After the 12-month observational period, the risks of hip, nonvertebral, and any clinical fracture were not significantly different between the two treatment groups (monthly vs. weekly bisphosphonates) among adherent patients. Monthly ibandronate patients had a significantly lower risk of vertebral fracture than weekly bisphosphonate patients (adjusted RR = 0.36, 95% CI 0.18–0.75, P = 0.006). When all patients were included in the analysis, the RRs of any type of fracture were not significantly different between the two treatment groups. The results of the sensitivity analyses were generally consistent with the primary analysis.

The 12-month cumulative nonvertebral fracture incidences reported in the REAL, REALITY, and VIBE observational studies are illustrated in Fig. 2.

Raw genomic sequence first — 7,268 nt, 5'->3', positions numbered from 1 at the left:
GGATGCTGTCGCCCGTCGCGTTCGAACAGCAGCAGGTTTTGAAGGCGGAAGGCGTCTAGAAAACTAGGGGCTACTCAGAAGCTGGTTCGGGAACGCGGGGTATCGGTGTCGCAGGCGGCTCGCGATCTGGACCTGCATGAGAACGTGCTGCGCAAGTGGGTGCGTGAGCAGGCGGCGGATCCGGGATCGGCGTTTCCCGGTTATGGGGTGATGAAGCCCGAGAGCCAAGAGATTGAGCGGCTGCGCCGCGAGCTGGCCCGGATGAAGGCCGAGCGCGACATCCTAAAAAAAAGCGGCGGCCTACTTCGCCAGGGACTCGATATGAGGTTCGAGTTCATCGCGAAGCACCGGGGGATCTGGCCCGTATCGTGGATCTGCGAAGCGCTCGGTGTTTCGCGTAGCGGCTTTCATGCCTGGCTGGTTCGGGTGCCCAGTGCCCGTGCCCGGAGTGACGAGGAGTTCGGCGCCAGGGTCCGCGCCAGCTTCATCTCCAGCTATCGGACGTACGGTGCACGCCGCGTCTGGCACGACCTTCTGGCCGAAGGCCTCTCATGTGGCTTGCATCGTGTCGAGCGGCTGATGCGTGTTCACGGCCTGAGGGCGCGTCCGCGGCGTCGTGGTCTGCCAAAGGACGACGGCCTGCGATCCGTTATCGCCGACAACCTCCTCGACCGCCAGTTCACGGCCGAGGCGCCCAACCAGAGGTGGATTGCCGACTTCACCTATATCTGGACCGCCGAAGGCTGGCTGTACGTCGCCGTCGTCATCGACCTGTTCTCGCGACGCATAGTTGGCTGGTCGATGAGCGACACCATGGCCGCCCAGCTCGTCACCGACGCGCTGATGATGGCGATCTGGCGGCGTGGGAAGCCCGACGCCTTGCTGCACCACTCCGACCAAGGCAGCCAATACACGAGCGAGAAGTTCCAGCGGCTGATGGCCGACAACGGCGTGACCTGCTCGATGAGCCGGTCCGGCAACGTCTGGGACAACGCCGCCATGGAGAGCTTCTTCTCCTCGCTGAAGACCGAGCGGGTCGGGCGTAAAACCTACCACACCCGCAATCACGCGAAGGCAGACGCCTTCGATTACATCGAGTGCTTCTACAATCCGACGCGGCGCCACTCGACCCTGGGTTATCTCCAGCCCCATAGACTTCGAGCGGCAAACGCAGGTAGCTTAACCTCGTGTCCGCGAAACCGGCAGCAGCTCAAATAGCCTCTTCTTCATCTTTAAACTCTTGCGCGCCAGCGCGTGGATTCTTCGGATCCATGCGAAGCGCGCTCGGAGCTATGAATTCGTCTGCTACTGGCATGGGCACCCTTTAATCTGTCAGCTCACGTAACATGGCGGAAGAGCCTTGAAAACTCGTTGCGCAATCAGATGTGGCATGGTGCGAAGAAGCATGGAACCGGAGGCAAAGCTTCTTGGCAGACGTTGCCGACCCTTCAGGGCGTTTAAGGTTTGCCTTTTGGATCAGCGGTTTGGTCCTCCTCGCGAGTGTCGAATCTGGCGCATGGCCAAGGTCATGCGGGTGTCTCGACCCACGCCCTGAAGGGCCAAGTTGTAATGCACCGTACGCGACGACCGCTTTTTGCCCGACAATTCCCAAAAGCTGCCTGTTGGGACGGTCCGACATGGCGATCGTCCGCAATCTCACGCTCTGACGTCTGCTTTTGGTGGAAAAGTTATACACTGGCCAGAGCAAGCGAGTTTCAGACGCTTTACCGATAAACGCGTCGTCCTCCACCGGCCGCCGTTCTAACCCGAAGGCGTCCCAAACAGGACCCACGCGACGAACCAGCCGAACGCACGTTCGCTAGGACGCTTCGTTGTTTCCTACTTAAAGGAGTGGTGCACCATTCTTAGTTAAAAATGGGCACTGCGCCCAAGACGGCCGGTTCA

Fig. 2
Cumulative nonvertebral fracture incidence at 12-months. REAL data are based on Silverman et al. [52]. REALITY data are based on Curtis et al. [60]. VIBE data are based on Harris et al. [61]

As fracture reduction is not likely to be immediate following the initiation of bisphosphonate therapy, a limitation common to the REAL, REALITY, and VIBE studies is the uncertainty of whether differences in baseline fracture risk between treatment groups could account for the observed results. A recent observational study addressed this key limitation [62]. Administrative billing data were used to follow three cohorts of U.S. women prescribed alendronate 70 mg/week, risedronate 35 mg/week, or ibandronate 150 mg/month, aged ≥65 years, after initiating either alendronate, risedronate, or ibandronate (n = 210,144). Within each cohort, baseline fracture risk was defined by the initial 3-month period after starting therapy. After 3 months of follow-up, fracture incidence was calculated for the subsequent 12 months of therapy relative to these baselines.